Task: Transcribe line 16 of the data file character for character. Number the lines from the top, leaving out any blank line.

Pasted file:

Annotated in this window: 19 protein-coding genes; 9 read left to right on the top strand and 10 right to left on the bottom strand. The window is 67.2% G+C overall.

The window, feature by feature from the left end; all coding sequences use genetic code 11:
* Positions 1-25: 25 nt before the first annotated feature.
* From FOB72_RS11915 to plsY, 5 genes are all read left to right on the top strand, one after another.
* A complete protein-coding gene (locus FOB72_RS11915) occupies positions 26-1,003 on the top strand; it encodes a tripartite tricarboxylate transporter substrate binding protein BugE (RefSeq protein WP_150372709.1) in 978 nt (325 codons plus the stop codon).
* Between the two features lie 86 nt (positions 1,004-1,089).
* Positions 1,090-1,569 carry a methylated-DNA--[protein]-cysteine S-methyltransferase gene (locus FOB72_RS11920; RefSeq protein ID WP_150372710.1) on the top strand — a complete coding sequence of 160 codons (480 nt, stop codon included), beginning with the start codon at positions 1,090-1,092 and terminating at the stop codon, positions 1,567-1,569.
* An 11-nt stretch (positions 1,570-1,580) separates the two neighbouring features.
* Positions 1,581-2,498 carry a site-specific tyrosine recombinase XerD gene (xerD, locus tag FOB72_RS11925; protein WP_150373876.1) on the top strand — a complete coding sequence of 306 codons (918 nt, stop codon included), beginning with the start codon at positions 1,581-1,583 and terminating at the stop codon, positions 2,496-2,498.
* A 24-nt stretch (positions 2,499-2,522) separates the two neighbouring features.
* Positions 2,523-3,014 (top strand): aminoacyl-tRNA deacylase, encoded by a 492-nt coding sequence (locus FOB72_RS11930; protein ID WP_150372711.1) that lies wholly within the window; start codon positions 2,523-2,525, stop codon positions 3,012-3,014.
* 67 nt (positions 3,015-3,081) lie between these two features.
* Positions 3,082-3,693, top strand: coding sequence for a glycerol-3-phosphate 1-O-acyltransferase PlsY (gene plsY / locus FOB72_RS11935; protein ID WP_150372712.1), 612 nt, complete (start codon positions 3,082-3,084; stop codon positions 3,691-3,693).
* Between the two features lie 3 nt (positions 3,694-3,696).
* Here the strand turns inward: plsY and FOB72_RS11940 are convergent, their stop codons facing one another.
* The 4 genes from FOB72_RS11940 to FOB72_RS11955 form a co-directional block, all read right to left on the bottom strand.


* The 4 genes from FOB72_RS11940 to FOB72_RS11955 form a co-directional block, all read right to left on the bottom strand.